Investment in education, research and capacity building efforts all determine the seriousness, and the potential for progress and development for any system. This crucial aspect of organisational growth and socio-economic development is the bedrock for any knowledge-driven and resource efficient society. The key to development is not more money or greater funding but the optimum and efficient use of existing resources. Knowledge must thus be valued and given its rightful place as the pivot around which all other development efforts are driven. This guides the efficient use of resources; establishes authenticity, merit and genuine need as drivers of resource distribution and uptake; and sidelines corrupt, selfish and retrogressive models of governance, civil responsibility and societal development.

You can learn more about Sibu here and here.

Posted in Africa, Development, Disaster management, Earth observation, Education, Humanitarian emergencies, Innovation, Southern Africa, Space science and technology, Technology | Tagged: , , , , , | Leave a Comment »

Polio Eradication and Space Technologies

Posted by Simon Adebola on May 8, 2009

At the last University of Michigan graduation ceremony Larry Page gave the commencement address.

He had this to say about Polio

“In late March 1996, soon after I had moved to Stanford for grad school, my Dad had difficultly breathing and drove to the hospital. Two months later, he died. And that was it. I was completely devastated. Many years later, after a startup, after falling in love, and after so many of life’s adventures, I found myself thinking about my Dad. Lucy and I were far away in a steaming hot village walking through narrow streets. There were wonderful friendly people everywhere, but it was a desperately poor place — people used the bathroom inside and it flowed out into the open gutter and straight into the river. We touched a boy with a limp leg, the result of paralysis from polio. Lucy and I were in rural India — one of the few places where Polio still exists. Polio is transmitted fecal to oral, usually through filthy water. Well, my Dad had Polio. He went on a trip to Tennessee in the first grade and caught it. He was hospitalized for two months and had to be transported by military DC-3 back home — his first flight. My Dad wrote, “Then, I had to stay in bed for over a year, before I started back to school”. That is actually a quote from his fifth grade autobiography. My Dad had difficulty breathing his whole life, and the complications of Polio are what took him from us too soon. He would have been very upset that Polio still persists even though we have a vaccine. He would have been equally upset that back in India we had polio virus on our shoes from walking through the contaminated gutters that spread the disease. We were spreading the virus with every footstep, right under beautiful kids playing everywhere. The world is on the verge of eliminating polio, with 328 people infected so far this year. Let’s get it done soon. Perhaps one of you will do that.”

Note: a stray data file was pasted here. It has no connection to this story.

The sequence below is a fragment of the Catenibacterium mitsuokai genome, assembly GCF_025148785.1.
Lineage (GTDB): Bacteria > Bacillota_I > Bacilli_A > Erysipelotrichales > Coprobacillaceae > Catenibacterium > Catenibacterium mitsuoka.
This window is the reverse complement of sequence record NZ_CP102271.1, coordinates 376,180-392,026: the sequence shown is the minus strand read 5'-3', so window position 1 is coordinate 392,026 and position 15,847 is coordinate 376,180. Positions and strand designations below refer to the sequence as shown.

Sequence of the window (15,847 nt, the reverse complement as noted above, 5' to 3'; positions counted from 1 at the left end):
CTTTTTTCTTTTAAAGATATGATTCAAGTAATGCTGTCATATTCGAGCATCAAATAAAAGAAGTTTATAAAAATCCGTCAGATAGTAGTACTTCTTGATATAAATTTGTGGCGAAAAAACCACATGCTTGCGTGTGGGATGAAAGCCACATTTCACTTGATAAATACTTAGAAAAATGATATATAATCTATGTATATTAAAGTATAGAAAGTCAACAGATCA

This is a worthy challenge and one worth pursuing. The latest monthly situation report from the Polio Eradication Initiative showed that apart from Nigeria which is one of the four remaining endemic countries (the others are Afghanistan, India and Pakistan), there are 13 reinfected African countries. Nigeria has been responsible for exporting the virus to most of these countries and also accounts for the majority of the number of polio cases recorded worldwide this year. The eradication of polio even though a worldwide challenge is thus pre-eminently an African imperative.